Press release published by ESO

ESO’s exquisitely sensitive GRAVITY instrument has added further evidence to the long-standing assumption that a supermassive black hole lurks in the centre of the Milky Way. New observations show clumps of gas swirling around at about 30% of the speed of light on a circular orbit just outside its event horizon — the first time material has been observed orbiting close to the point of no return, and the most detailed observations yet of material orbiting this close to a black hole.
ESO’s (...)

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First Successful Test of Einstein’s General Relativity Near Supermassive Black Hole

Published on January 28, 2019
Press release published by CNRS/UGA/Observatoire de Paris/Université Sorbonne/Université Paris Diderot

Observations of the Galactic Centre team at the Max Planck Institute for Extraterrestrial Physics (MPE) have for the first time revealed the effects predicted by Einstein’s general relativity on the motion of a star passing through the extreme gravitational field near the supermassive black hole in the centre of the Milky Way.
This long-sought result represents the climax of a 26-year-long observation campaign using ESO’s telescopes in Chile.
Obscured by thick clouds of absorbing dust, the (...)

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Planck : final data from the mission lends strong support to the standard cosmological model

Published on January 28, 2019
Press release published by CNRS / CNES

Our Universe would be well constituted to 95% of matter and dark energy whose nature remains unknown.
In 2013, ESA’s Planck mission unveiled a new image of the cosmos : an all-sky survey of the microwave radiation produced at the beginning of the Universe. This first light emitted by the Universe provides a wealth of information about its content, its rate of expansion, and the primordial fluctuations in density that were the precursors of the galaxies. The Planck consortium publishes the (...)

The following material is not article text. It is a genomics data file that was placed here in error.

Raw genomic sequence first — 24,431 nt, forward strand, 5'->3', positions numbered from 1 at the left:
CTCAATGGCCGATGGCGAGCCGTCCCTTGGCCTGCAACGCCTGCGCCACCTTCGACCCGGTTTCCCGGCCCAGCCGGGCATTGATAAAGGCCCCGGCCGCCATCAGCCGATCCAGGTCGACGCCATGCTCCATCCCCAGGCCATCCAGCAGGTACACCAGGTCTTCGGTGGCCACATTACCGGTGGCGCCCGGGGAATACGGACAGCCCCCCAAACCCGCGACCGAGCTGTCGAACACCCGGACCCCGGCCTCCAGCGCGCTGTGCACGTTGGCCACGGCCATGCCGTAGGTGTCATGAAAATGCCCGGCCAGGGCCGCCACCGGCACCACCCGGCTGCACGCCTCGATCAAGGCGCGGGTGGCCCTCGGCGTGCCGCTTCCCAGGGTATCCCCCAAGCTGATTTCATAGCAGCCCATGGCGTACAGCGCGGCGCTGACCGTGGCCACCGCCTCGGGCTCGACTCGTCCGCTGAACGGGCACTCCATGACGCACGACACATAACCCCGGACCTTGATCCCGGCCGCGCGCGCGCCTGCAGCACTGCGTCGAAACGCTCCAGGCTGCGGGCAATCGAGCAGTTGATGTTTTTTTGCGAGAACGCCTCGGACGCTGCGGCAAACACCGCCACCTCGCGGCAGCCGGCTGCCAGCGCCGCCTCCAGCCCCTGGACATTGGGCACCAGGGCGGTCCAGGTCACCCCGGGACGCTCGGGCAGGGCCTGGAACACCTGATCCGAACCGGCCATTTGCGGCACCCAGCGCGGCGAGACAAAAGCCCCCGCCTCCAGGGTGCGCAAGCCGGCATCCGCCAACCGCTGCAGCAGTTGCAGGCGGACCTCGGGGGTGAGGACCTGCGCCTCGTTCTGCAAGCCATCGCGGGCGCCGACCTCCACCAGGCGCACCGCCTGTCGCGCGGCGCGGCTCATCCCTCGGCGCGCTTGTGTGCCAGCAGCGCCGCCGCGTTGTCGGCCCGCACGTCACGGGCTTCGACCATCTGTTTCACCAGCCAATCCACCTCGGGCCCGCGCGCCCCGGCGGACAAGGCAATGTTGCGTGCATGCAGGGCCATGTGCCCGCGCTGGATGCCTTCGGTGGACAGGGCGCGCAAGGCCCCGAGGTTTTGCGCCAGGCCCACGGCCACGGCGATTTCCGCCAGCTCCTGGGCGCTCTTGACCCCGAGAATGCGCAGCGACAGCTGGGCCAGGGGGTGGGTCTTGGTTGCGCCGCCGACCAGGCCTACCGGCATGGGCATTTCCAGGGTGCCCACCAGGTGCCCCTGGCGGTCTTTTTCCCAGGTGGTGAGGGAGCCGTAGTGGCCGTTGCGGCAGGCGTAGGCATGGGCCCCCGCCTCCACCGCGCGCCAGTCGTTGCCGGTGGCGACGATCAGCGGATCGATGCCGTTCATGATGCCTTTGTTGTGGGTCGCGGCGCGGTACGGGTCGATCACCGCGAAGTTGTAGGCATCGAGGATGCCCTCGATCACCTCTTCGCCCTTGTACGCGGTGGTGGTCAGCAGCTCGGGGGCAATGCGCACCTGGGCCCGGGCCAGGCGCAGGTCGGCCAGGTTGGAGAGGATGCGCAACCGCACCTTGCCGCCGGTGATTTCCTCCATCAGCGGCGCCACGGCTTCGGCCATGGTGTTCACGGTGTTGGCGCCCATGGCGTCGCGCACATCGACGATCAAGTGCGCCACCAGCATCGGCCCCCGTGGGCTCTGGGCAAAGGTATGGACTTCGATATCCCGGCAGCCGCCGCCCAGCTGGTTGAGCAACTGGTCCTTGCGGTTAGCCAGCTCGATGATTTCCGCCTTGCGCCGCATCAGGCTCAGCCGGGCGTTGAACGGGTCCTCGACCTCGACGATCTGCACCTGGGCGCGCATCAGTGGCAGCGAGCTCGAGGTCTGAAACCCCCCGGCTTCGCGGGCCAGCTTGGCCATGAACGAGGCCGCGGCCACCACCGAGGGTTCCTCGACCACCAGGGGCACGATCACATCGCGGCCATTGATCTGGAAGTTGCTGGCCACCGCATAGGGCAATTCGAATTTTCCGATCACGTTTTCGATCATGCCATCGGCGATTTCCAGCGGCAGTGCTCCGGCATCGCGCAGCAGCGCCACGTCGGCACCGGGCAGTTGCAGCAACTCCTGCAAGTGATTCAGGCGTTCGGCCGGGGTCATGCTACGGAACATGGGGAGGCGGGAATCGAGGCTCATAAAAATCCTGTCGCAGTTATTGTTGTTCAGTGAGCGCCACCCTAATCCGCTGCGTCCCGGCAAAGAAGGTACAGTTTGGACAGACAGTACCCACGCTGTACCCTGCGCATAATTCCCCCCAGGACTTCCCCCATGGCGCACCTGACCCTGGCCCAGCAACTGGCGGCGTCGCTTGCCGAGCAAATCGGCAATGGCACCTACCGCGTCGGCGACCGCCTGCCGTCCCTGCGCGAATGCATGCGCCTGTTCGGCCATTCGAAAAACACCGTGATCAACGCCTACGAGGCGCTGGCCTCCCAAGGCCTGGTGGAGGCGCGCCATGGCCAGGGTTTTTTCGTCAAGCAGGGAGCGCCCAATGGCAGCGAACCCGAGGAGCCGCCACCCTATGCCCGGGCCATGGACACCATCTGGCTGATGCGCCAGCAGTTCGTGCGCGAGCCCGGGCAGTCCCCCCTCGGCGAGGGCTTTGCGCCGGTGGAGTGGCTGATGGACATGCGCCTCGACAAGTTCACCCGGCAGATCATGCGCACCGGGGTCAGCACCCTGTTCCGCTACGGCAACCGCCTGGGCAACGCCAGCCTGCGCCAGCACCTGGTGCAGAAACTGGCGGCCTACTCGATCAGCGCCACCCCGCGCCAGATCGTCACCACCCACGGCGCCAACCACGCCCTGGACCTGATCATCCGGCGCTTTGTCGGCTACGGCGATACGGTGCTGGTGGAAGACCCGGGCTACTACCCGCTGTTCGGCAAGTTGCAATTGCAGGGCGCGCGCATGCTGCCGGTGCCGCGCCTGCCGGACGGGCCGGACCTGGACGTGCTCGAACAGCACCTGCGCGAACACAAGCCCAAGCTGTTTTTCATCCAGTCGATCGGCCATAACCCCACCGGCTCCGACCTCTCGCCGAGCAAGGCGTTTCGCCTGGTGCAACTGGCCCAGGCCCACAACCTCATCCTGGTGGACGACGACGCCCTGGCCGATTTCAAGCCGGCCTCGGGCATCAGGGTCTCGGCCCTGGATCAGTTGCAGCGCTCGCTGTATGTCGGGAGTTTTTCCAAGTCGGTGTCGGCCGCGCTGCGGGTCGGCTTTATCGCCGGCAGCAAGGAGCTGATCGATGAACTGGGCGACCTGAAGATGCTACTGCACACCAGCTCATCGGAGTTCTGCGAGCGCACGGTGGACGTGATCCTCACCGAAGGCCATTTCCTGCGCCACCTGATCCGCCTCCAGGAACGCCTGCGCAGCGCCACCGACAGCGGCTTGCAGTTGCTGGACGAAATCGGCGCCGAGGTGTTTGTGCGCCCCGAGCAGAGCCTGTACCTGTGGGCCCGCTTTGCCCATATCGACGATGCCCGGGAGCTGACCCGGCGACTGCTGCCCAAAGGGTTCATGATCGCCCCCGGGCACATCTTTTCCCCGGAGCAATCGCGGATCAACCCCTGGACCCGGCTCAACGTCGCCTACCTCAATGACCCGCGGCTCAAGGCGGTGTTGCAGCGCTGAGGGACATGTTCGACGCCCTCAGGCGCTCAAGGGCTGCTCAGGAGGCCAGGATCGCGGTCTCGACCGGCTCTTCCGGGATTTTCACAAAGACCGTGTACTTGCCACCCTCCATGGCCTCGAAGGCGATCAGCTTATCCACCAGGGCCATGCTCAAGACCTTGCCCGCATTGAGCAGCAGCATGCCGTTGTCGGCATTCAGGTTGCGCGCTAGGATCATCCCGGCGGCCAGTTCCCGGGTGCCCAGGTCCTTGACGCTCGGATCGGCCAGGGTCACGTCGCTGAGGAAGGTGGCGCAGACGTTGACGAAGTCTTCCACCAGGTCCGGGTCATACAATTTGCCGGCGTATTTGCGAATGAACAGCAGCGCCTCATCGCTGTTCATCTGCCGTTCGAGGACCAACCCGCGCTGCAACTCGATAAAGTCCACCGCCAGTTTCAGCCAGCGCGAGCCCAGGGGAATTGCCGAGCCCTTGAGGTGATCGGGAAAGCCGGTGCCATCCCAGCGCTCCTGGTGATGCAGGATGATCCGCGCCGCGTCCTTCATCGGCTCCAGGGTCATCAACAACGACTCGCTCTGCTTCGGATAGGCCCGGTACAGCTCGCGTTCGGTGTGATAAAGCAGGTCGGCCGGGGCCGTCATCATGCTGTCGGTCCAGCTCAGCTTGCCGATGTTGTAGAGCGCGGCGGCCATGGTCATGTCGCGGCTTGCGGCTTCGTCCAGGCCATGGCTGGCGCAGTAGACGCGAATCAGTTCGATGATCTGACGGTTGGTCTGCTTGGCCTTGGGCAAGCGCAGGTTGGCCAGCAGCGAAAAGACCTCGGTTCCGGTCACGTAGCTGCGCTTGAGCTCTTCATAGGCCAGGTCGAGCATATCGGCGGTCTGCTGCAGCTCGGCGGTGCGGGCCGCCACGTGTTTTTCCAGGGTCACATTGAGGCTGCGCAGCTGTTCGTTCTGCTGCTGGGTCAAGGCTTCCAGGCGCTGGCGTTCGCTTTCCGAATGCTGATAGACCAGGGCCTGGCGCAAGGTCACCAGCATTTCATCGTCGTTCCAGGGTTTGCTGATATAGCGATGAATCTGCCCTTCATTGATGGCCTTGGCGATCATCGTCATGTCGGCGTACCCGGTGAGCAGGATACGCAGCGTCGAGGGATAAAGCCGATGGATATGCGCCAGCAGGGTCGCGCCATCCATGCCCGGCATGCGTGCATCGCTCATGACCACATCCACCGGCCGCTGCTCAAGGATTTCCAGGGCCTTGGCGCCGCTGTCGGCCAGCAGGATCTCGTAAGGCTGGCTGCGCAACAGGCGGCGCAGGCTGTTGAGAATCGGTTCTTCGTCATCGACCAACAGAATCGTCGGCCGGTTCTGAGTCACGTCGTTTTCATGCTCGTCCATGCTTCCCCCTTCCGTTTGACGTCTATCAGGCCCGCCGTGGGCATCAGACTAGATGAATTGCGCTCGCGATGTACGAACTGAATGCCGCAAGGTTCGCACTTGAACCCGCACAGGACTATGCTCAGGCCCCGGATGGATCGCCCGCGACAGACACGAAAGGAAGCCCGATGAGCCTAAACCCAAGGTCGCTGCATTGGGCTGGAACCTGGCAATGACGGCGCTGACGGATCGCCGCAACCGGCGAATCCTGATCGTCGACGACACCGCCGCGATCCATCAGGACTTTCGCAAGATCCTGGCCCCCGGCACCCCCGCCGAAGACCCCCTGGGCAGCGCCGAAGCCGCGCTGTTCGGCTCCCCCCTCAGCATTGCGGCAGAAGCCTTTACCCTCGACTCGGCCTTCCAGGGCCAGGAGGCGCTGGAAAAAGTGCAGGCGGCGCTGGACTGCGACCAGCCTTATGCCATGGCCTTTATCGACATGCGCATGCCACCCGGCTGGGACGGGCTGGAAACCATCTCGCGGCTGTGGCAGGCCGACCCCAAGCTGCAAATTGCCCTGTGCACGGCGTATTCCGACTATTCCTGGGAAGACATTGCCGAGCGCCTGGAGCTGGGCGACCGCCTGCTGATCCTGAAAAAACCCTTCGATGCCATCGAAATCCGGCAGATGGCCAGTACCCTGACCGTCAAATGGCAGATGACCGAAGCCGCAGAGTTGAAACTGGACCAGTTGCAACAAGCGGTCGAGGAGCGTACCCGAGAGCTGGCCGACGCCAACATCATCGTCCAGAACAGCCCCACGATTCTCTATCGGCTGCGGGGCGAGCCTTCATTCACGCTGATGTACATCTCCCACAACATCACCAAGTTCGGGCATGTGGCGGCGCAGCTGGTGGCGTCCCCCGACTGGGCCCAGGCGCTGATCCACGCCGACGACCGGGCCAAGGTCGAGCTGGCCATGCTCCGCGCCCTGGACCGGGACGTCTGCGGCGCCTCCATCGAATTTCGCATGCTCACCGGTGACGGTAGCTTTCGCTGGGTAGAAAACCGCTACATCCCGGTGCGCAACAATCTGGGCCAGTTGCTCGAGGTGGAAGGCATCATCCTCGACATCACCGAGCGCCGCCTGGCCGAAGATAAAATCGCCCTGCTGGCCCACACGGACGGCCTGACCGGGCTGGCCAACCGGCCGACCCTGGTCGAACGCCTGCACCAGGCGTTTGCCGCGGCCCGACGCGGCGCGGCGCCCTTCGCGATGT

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First Confirmed Image of Newborn Planet Caught with ESO’s VLT

Published on January 28, 2019
Press release published on July 2, 2018 by ESO

SPHERE, a planet-hunting instrument on ESO’s Very Large Telescope, has captured the first confirmed image of a planet caught in the act of forming in the dusty disc surrounding a young star. The young planet is carving a path through the primordial disc of gas and dust around the very young star PDS 70. The data suggest that the planet’s atmosphere is cloudy.
Astronomers led by a group at the Max Planck Institute for Astronomy in Heidelberg, Germany have captured a spectacular snapshot of (...)

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ALMA Discovers Trio of Infant Planets around Newborn Star

Published on January 28, 2019
Press release published on june 13, 2018 by the ESO and CNRS

Two independent teams of astronomers have used ALMA to uncover convincing evidence that three young planets are in orbit around the infant star HD 163296. Using a novel planet-finding technique, the astronomers identified three disturbances in the gas-filled disc around the young star : the strongest evidence yet that newly formed planets are in orbit there. These are considered the first planets to be discovered with ALMA.
The Atacama Large Millimeter/submillimeter Array (ALMA) has (...)